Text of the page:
30 Nov Five Top Tips to Improve Your Global Mobility Brand
One discussion point we have with almost all our candidates is what is important to them when considering an organisation? As you would expect, candidates want a modern, non-hierarchical organisation. One that actively promotes flexibility, diversity and is a good corporate citizen. Perhaps most important is an organisation where the candidate can clearly visualise being part of a successful future. Surprisingly, the actual industry is not as significant as some might think. Candidates recognise there are good and not-so-good organisations in every sector.
Turning to mobility, candidates often ask how it is viewed in an organisation, and where it sits in terms of reporting. Generally, candidates prefer organisations where mobility is seen as a real contributor to the people and business strategy, whereas organisations in which it is seen as a purely administrative function are not as popular (and are even seen as a career gamble with the risk of future downsizing and moving work to an HR shared service centre).
What if you are in a role where mobility is not where you want it to be, or you would rather join a company where you can transform mobility? Indeed, what if your client is in the same position?
As many readers will be aware, here at TMS all our Managing Partners have decades of industry experience on both the in-house and provider side. Leveraging this and the conversations we have with our friends in talent mobility globally, here are our five recommendations to help you increase your personal and departmental mobility brand and move the function to where you want it to be.
1. Take every opportunity to further your knowledge of the organisation and industry you are in. The best mobility and broader HR people have strong business acumen and can speak in depth and at length about their organisation.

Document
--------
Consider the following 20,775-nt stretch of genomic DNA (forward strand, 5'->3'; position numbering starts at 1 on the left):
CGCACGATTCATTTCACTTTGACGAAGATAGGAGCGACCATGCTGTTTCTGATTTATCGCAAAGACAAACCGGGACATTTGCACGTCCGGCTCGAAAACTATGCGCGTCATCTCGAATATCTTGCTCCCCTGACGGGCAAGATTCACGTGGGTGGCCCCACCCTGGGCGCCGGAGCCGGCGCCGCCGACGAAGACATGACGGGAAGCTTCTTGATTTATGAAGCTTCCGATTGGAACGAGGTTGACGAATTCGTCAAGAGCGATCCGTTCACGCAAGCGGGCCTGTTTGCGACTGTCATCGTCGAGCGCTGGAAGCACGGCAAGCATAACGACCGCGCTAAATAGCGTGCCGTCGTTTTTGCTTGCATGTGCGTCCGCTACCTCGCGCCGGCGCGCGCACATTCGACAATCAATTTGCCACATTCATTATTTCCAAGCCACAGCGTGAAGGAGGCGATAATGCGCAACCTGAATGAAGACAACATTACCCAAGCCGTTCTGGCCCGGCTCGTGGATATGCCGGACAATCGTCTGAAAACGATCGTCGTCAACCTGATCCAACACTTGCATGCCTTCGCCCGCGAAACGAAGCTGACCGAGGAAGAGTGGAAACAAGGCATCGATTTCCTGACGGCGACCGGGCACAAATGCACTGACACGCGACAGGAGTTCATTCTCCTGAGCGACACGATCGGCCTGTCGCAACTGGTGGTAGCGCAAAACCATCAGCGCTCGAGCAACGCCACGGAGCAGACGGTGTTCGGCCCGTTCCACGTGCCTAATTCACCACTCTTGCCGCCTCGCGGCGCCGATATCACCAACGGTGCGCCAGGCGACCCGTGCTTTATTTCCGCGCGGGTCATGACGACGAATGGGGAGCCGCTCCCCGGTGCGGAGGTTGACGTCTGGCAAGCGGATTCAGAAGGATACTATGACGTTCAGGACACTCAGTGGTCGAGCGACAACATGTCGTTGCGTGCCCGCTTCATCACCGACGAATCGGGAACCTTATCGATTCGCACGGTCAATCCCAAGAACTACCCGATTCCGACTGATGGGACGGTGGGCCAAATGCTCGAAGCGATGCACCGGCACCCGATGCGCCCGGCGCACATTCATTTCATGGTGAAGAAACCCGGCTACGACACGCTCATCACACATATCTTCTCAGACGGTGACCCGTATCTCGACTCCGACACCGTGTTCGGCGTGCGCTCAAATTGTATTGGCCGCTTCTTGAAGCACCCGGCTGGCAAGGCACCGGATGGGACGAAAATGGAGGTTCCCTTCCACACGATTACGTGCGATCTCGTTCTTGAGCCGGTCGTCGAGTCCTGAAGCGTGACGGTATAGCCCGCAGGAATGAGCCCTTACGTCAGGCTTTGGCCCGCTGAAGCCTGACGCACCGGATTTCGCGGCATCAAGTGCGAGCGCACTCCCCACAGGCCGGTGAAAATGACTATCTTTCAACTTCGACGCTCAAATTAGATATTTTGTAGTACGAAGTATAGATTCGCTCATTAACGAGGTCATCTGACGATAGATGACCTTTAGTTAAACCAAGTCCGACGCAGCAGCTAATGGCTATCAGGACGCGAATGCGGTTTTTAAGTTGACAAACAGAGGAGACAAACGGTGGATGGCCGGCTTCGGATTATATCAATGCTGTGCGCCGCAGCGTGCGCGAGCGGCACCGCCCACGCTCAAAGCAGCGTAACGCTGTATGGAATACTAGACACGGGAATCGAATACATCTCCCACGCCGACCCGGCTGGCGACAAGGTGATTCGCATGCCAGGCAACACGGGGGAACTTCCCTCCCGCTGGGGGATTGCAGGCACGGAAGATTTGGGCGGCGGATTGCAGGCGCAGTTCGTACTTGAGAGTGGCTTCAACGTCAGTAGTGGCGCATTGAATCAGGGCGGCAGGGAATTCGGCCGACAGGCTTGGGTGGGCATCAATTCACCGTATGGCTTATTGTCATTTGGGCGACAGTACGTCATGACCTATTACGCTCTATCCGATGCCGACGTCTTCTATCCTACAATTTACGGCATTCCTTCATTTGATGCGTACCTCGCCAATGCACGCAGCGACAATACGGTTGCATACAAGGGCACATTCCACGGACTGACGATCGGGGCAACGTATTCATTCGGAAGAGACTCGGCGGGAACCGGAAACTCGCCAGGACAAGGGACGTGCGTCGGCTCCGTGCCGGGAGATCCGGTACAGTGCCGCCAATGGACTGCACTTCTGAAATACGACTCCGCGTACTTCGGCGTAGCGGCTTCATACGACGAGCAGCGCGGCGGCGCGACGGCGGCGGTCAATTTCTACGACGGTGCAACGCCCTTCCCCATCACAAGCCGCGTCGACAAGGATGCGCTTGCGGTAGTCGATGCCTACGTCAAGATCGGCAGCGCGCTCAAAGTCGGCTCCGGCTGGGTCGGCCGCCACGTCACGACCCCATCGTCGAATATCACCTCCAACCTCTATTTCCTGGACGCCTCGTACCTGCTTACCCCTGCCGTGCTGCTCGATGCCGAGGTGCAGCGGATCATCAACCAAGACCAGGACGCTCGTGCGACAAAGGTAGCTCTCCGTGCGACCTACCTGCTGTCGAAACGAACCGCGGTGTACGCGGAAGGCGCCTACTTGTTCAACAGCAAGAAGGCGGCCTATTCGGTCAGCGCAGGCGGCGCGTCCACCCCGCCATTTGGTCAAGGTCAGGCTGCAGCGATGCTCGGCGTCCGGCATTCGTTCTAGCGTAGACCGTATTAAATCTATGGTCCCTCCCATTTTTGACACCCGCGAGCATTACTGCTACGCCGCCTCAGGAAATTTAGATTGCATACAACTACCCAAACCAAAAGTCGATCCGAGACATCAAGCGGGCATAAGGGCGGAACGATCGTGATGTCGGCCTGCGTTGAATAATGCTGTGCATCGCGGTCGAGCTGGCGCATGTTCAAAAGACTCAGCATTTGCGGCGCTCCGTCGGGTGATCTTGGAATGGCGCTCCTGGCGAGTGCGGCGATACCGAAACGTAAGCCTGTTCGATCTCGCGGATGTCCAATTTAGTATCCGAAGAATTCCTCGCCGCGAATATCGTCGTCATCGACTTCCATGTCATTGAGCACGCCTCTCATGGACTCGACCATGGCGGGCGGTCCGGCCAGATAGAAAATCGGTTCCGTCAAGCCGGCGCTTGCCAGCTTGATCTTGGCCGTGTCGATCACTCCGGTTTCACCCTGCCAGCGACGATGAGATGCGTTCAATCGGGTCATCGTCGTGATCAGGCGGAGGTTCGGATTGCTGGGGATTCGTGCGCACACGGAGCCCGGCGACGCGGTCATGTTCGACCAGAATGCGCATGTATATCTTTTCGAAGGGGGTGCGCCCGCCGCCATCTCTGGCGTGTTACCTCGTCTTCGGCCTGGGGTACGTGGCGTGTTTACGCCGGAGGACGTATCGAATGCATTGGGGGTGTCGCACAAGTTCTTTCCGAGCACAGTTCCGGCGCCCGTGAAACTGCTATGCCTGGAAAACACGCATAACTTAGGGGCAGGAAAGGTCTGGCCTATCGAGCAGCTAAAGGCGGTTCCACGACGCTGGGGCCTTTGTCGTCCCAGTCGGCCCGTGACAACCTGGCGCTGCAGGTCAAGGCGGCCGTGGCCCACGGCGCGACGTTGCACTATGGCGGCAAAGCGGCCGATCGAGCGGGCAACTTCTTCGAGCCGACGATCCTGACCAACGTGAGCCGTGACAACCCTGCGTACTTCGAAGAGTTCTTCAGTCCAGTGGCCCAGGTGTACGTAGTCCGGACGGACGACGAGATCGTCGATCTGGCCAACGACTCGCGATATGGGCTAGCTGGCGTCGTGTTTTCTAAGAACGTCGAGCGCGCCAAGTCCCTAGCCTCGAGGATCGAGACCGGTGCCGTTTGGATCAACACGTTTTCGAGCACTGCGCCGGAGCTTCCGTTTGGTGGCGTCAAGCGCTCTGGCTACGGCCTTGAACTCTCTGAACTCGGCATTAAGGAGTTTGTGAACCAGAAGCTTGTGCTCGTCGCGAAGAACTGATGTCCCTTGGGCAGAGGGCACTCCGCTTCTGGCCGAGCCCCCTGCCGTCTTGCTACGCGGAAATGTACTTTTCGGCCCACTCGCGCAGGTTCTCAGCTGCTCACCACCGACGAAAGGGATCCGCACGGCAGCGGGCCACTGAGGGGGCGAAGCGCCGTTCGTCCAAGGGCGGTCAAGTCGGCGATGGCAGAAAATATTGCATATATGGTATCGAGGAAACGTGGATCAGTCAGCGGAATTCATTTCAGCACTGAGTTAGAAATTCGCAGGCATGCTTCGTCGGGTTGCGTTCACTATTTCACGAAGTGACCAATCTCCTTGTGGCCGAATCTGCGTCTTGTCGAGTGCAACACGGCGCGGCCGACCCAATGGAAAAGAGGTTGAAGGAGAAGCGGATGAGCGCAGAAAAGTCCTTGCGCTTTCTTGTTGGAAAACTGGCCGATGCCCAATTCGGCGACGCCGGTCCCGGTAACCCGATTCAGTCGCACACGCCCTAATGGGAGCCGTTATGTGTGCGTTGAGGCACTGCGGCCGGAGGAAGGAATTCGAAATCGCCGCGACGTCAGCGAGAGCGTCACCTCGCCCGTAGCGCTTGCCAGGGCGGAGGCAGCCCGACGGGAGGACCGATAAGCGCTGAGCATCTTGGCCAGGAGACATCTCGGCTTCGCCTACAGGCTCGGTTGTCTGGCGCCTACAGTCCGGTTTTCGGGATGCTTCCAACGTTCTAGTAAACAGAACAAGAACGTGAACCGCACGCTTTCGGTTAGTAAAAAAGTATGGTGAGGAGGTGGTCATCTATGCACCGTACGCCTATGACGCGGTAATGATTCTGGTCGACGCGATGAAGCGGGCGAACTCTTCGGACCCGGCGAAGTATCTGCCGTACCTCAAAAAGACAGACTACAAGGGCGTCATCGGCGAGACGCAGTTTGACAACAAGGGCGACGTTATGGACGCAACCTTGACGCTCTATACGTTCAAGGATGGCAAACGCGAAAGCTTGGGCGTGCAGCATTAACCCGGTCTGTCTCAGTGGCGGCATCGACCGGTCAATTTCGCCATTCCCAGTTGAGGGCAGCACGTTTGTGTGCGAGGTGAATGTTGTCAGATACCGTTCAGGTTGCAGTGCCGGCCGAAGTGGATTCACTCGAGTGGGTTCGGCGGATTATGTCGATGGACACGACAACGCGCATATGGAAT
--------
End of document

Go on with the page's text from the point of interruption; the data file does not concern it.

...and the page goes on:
2. When speaking to a business leader, an HR leader or even an assignee, talk to them about their division or unit first. Do your homework in advance and go in with questions. If you talk about them and their ambitions/challenges first not only will it give you immeasurable value in terms of your knowledge, they will be far more open to then discussing mobility and its value to their role/function/organisation.
3. Build strong relationships with key stakeholders in the organisation and try to add value to every HR/People project or initiative. Again, this will increase your knowledge and exposure but will also allow you to discuss mobility more often. Once they have benefitted from your input, colleagues are much more likely to listen and engage with you in the future.
4. Network, network and network some more. It is vital for you to bring market practice and awareness to the mobility discussion. However, the most successful mobility functions will be those which can find the right balance between company culture/business need and market awareness/best practice.
5. Find ways of measuring your success, preferably with metrics, and be very vocal in advertising these. This will again increase awareness of mobility but also provide recognition for you or your team for a job well done.
If you feel like you are in an organisation that doesn’t allow you to grow or develop in your role, then it may be time to look at what other opportunities are out there in the market. Feel free to reach out to us at TMS to discuss career opportunities.